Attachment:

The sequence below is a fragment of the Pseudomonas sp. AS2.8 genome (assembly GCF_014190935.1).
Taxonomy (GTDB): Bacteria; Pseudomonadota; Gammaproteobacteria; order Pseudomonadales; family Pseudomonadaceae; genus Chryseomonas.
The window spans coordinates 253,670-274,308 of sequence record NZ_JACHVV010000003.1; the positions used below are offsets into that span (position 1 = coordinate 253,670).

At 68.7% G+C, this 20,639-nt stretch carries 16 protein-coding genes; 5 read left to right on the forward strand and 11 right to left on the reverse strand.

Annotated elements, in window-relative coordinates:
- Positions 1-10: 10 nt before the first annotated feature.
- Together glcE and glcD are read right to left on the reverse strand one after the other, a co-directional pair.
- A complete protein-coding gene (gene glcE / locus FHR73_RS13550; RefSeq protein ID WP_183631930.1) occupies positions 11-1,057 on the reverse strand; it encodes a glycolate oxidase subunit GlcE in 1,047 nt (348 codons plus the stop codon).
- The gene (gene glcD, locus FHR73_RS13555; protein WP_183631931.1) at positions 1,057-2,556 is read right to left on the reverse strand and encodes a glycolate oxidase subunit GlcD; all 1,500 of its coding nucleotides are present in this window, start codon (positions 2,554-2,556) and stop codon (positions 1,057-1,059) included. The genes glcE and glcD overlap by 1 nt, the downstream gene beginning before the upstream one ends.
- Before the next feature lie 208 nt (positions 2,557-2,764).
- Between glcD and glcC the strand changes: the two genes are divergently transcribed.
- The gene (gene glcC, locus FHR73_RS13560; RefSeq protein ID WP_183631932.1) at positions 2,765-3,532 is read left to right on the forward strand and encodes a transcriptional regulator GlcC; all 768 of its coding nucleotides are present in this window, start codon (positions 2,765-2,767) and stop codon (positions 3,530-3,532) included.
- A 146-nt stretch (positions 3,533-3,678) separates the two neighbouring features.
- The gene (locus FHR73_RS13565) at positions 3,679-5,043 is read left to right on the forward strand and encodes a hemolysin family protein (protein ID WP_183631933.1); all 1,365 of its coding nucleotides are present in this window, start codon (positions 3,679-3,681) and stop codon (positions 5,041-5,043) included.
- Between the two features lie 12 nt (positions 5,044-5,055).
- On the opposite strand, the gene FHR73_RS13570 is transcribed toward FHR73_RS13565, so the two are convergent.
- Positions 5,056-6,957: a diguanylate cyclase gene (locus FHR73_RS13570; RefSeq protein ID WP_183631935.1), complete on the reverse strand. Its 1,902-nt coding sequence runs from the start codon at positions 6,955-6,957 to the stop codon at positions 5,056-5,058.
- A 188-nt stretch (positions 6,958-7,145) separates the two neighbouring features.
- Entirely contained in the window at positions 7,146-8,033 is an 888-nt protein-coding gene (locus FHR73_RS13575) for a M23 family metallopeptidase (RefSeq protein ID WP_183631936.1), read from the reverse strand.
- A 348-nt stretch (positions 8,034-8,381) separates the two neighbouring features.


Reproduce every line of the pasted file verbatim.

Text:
The sequence below is a fragment of the Pseudomonas sp. AS2.8 genome (assembly GCF_014190935.1).
Taxonomy (GTDB): Bacteria; Pseudomonadota; Gammaproteobacteria; order Pseudomonadales; family Pseudomonadaceae; genus Chryseomonas.
The window spans coordinates 253,670-274,308 of sequence record NZ_JACHVV010000003.1; the positions used below are offsets into that span (position 1 = coordinate 253,670).

At 68.7% G+C, this 20,639-nt stretch carries 16 protein-coding genes; 5 read left to right on the forward strand and 11 right to left on the reverse strand.

Annotated elements, in window-relative coordinates:
- Positions 1-10: 10 nt before the first annotated feature.
- Together glcE and glcD are read right to left on the reverse strand one after the other, a co-directional pair.
- A complete protein-coding gene (gene glcE / locus FHR73_RS13550; RefSeq protein ID WP_183631930.1) occupies positions 11-1,057 on the reverse strand; it encodes a glycolate oxidase subunit GlcE in 1,047 nt (348 codons plus the stop codon).
- The gene (gene glcD, locus FHR73_RS13555; protein WP_183631931.1) at positions 1,057-2,556 is read right to left on the reverse strand and encodes a glycolate oxidase subunit GlcD; all 1,500 of its coding nucleotides are present in this window, start codon (positions 2,554-2,556) and stop codon (positions 1,057-1,059) included. The genes glcE and glcD overlap by 1 nt, the downstream gene beginning before the upstream one ends.
- Before the next feature lie 208 nt (positions 2,557-2,764).
- Between glcD and glcC the strand changes: the two genes are divergently transcribed.
- The gene (gene glcC, locus FHR73_RS13560; RefSeq protein ID WP_183631932.1) at positions 2,765-3,532 is read left to right on the forward strand and encodes a transcriptional regulator GlcC; all 768 of its coding nucleotides are present in this window, start codon (positions 2,765-2,767) and stop codon (positions 3,530-3,532) included.
- A 146-nt stretch (positions 3,533-3,678) separates the two neighbouring features.
- The gene (locus FHR73_RS13565) at positions 3,679-5,043 is read left to right on the forward strand and encodes a hemolysin family protein (protein ID WP_183631933.1); all 1,365 of its coding nucleotides are present in this window, start codon (positions 3,679-3,681) and stop codon (positions 5,041-5,043) included.
- Between the two features lie 12 nt (positions 5,044-5,055).
- On the opposite strand, the gene FHR73_RS13570 is transcribed toward FHR73_RS13565, so the two are convergent.
- Positions 5,056-6,957: a diguanylate cyclase gene (locus FHR73_RS13570; RefSeq protein ID WP_183631935.1), complete on the reverse strand. Its 1,902-nt coding sequence runs from the start codon at positions 6,955-6,957 to the stop codon at positions 5,056-5,058.
- A 188-nt stretch (positions 6,958-7,145) separates the two neighbouring features.
- Entirely contained in the window at positions 7,146-8,033 is an 888-nt protein-coding gene (locus FHR73_RS13575) for a M23 family metallopeptidase (RefSeq protein ID WP_183631936.1), read from the reverse strand.
- A 348-nt stretch (positions 8,034-8,381) separates the two neighbouring features.